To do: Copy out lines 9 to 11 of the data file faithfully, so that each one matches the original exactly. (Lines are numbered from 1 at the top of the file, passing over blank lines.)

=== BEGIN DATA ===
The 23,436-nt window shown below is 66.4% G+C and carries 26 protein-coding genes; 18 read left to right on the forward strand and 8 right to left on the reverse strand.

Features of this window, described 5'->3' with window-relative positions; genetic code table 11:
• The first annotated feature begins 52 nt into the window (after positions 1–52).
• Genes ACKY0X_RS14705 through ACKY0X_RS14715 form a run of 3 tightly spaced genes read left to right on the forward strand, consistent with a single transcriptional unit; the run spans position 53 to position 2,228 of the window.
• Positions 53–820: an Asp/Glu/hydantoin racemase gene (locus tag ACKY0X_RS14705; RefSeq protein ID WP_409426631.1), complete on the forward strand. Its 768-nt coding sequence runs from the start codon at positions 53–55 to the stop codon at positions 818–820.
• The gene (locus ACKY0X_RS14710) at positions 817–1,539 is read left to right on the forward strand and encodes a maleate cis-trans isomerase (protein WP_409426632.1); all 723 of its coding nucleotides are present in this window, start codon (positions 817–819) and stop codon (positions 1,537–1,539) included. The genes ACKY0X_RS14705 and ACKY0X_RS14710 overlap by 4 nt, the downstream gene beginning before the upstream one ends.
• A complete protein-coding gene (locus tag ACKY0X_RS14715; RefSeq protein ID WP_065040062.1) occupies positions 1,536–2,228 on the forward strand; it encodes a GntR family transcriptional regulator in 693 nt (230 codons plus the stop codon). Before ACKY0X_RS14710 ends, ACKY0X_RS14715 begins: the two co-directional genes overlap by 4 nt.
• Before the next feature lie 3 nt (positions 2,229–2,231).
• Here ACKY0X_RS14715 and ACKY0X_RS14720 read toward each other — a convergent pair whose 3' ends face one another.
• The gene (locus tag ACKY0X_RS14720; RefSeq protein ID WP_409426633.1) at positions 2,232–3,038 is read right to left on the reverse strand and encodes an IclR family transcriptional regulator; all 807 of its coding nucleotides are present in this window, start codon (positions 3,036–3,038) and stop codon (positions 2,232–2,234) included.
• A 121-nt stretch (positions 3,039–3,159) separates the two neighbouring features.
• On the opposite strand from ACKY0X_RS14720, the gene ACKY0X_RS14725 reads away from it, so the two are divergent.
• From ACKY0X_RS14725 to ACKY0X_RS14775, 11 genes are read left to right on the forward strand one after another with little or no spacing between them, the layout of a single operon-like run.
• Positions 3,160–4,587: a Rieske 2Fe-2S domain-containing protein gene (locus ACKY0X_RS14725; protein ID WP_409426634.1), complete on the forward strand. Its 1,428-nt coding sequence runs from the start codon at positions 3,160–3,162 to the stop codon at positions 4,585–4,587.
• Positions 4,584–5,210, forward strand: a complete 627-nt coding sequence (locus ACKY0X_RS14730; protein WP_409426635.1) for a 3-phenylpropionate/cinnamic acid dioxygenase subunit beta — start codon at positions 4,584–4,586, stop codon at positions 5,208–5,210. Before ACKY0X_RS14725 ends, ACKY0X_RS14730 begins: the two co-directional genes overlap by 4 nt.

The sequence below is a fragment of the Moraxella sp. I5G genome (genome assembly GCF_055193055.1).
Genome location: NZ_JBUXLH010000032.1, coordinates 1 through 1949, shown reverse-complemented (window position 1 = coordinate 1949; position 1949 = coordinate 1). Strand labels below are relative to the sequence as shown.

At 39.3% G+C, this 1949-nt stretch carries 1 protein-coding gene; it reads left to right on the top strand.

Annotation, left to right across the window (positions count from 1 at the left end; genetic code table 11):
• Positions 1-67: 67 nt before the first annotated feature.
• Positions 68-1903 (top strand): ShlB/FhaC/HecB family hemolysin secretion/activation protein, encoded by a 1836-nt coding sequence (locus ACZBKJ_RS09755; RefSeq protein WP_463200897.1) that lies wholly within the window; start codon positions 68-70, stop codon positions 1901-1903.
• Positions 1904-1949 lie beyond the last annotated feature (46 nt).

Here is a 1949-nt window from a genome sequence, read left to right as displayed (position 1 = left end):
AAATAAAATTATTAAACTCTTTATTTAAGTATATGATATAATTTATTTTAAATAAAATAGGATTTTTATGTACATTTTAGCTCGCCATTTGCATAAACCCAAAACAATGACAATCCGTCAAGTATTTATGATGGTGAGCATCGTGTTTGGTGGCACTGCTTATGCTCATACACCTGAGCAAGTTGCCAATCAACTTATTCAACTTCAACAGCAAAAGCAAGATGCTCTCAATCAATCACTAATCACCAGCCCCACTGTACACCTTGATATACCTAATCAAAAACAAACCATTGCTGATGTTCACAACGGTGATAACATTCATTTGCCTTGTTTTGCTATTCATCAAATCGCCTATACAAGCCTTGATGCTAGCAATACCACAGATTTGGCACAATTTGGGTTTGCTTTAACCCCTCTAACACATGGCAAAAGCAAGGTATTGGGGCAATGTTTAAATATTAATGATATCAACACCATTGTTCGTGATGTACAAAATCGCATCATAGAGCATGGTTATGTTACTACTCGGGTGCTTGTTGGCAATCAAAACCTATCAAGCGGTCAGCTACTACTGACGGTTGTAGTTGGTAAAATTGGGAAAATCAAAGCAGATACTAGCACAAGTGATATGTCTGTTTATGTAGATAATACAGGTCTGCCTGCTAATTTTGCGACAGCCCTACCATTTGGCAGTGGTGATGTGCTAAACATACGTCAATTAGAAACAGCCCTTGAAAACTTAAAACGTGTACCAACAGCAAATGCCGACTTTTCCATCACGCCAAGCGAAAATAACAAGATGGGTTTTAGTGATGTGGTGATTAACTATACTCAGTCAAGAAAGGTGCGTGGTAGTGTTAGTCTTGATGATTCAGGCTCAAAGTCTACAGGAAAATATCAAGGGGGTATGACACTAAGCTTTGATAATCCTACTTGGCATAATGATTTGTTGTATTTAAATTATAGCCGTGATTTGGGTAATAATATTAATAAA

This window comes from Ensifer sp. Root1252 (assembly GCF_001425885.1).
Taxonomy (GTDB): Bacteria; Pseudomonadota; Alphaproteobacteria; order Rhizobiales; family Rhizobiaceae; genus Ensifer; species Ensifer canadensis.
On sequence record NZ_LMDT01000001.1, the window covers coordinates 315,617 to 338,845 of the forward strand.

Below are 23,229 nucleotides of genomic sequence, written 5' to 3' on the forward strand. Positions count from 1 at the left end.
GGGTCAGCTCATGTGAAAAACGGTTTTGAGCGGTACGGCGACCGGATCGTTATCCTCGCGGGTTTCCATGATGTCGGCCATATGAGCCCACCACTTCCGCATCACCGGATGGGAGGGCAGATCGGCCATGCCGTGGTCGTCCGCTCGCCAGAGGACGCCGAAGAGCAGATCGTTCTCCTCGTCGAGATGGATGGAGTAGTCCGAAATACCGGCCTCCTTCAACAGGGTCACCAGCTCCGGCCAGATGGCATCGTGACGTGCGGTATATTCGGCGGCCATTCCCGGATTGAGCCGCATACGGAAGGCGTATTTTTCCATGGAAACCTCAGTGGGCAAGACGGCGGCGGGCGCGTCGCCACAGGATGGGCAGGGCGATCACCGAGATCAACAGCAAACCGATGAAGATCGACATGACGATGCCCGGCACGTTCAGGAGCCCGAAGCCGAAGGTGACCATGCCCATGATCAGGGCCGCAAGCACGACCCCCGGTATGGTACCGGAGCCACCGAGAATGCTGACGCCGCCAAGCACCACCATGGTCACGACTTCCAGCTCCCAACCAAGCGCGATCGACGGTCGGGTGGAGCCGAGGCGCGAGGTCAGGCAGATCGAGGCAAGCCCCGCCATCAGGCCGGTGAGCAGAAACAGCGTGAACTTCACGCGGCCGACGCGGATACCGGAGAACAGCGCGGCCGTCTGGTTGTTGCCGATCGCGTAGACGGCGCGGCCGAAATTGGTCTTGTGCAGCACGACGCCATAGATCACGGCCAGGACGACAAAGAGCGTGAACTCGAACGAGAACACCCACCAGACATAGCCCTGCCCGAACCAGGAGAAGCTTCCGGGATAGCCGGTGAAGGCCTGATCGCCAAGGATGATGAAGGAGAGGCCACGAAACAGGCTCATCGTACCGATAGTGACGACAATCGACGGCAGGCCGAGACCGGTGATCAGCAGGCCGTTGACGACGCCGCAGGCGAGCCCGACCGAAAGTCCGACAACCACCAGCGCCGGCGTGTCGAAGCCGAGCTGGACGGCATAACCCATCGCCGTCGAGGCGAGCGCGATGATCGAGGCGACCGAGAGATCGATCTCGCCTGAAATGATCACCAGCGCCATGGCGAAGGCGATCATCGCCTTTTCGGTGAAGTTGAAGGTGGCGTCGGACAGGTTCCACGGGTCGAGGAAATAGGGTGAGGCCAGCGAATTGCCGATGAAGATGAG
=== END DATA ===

• Here ACKY0X_RS14715 and ACKY0X_RS14720 read toward each other — a convergent pair whose 3' ends face one another.
• The gene (locus tag ACKY0X_RS14720; RefSeq protein ID WP_409426633.1) at positions 2,232–3,038 is read right to left on the reverse strand and encodes an IclR family transcriptional regulator; all 807 of its coding nucleotides are present in this window, start codon (positions 3,036–3,038) and stop codon (positions 2,232–2,234) included.
• A 121-nt stretch (positions 3,039–3,159) separates the two neighbouring features.